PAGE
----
Monday, January 5, 2015

Whose Story Is It?

As more and more of the Cosby story comes out, I find myself asking whose story is this?

While a few of the women have told a portion of their stories in their own words on Dr. Phil, most of the time we read their words in the context of a news story about Bill Cosby. So whose story is it? Is it a story about Bill Cosby and his fall from grace, or is it the story of the woman who is telling the story, or is it the story of the reporter and editor who edit and structure each woman’s words into a compelling narrative that will sell a publication, or get people to click on a link?

Headlines matter

I learned the hard way recently that the headline often determines the story. If it reads, Abuse Charges Against Bill Cosby, notice that Cosby is front and center and the charges come from an anonymous source. It is a story about what is happening to Cosby not the story of the woman charging him of abuse. If it reads, Bill Cosby Facing Accusations, again it is a story about Cosby and the ramifications, for him, of those accusations. If it reads, Another Cosby Victim, both Cosby and the woman are in the headline, but the woman is lumped together with others and it feels that she has jumped on a bandwagon rather than having a story to tell. Only one woman, Janice Dickinson, was famous enough in her own right to merit a headline. Yes, Cosby is the famous one, but does a woman have to go missing to make headlines and put her name before the public?

Not that these women necessarily want their names and faces plastered across media outlets across the country labeling them as victims of actions they would sooner forget about. When women come forward with the kind of accusations that have been made against Cosby they do so knowing that they will be discounted, disbelieved, dismissed. They know that amongst those who actually have an experience to recount, there may well be one who is doing it for the publicity. And that one person may discredit them all. They know that, like the woman who accused a fraternity at UVA of gang rape, they may not have their facts exactly right. That it is purely a ‘he said, she said’ situation, and they are up against a well-oiled public relations machine and a feeling of affection for the Cosby who was once a beloved figure. Even on Dr. Phil, whose show is predicated on the gotcha model of journalism, their stories were interrupted to suit the Dr.’s narrative, not their own.

Other formats

The current brouhaha started with a stand-up comedian’s joke that went viral. Hannibal Buress, in a set at Philadelphia’s Trocadero Theatre, told the audience to google ‘Bill Cosby rape’ and apparently they did and whole new set of accusers came forth.  Then social media picked it up, and then mainstream media, and then the story became an industry of its own. And now we all know the name Hannibal Buress while we don’t remember the names of the women.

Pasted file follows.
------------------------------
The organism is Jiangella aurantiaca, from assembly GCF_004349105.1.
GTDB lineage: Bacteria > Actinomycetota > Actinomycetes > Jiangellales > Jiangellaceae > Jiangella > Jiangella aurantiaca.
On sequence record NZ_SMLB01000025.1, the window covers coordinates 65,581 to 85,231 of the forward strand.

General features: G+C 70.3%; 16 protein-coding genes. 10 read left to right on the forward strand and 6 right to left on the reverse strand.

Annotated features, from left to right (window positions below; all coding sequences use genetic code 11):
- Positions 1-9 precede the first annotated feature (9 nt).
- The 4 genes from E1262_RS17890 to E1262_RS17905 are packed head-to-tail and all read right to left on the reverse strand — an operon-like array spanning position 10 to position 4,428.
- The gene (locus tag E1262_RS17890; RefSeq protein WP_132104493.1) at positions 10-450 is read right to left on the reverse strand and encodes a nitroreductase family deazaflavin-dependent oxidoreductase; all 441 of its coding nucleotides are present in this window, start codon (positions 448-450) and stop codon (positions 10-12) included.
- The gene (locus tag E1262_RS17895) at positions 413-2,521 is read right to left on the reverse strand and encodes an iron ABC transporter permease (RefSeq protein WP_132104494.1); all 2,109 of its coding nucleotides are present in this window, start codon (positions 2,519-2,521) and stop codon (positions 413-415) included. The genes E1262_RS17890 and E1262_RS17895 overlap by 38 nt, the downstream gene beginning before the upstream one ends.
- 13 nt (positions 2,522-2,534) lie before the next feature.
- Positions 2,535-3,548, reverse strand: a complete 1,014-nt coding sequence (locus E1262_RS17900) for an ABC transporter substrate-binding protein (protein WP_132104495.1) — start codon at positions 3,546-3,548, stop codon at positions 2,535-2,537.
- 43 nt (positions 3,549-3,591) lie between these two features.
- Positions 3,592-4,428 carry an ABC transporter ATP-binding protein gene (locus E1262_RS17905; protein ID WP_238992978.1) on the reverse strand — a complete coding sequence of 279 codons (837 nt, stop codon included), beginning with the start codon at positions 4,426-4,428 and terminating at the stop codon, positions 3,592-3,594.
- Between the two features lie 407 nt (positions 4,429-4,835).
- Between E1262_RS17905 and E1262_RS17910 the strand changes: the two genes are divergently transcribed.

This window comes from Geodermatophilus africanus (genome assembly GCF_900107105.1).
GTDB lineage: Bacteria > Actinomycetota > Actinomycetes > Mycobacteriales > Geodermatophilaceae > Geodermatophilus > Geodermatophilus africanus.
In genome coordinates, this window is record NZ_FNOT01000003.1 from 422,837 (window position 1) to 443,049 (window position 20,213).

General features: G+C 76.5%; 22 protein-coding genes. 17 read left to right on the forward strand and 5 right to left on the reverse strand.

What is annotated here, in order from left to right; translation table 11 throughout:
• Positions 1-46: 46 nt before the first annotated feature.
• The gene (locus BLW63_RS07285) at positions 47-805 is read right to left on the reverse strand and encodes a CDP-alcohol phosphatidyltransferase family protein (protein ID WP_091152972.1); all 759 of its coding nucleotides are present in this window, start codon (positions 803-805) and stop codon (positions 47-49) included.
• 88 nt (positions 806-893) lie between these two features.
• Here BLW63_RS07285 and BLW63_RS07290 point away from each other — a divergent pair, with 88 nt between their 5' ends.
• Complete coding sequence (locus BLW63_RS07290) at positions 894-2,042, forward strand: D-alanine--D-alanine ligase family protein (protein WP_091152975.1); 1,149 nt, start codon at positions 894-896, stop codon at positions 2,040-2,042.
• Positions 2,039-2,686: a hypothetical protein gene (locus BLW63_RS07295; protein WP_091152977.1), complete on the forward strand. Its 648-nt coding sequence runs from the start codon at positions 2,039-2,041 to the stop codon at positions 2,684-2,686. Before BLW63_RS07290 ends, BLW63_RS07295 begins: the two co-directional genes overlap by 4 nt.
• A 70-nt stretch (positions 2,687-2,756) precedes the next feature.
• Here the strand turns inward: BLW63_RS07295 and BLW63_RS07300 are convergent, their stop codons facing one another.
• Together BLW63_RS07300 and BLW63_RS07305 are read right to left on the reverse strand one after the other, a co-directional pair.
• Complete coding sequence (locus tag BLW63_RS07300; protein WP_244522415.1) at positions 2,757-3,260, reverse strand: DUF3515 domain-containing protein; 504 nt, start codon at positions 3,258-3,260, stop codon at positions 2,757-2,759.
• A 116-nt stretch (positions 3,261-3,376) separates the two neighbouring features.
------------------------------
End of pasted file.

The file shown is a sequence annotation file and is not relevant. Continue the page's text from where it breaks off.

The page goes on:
The list of accusers grows, now at standing at 21, and if they are to be believed, then there are probably many others who will not come forward, who do not want to be engaged in the inevitable media circus that will ensue. The story about Cosby and the downfall of his career is the story. The women who were possibly drugged and assaulted by him became collateral damage in the rush to be the first to publish some new factoid for the public to devour.

Victor Fiorillo, a Philadelphia writer who has covered the Cosby story since 2005, wants to adapt the story into a stage play, to present the material “in a new way for the public to consume.” He is the right person to tell the story, he says, because he is so well-versed in it. But what is the story he will tell? What does he really know about the women in the story, and does anyone care about them?

The Donald and Cosby

The most bizarre aspect of the story occurred on this week’s opening of Celebrity Apprentice when Keisha Knight Pulliam, who played Cosby’s daughter, Rudy Huxtable, on The Cosby Show, was fired by Donald Trump for not calling Cosby to raise money for her team. Large creepy factor here, and although the show was shot months before the current accusations surfaced, letting it stand without editing or comment makes an assumption that either it is useful for ratings or that our memories are so short that we no longer care what Cosby did. Either is an insult to the audience.

The only reason we care about this at all is because Cosby is famous, because he had a squeaky clean family-man persona that has been tarnished. All the salient details that are printed about what he did, where he touched her, how she felt, appeal to public prurience but don’t really serve to enlighten us about what really happened. About why a man who seemingly had it all had to have so many bright young women and damage them for life. 

No comments:

Post a Comment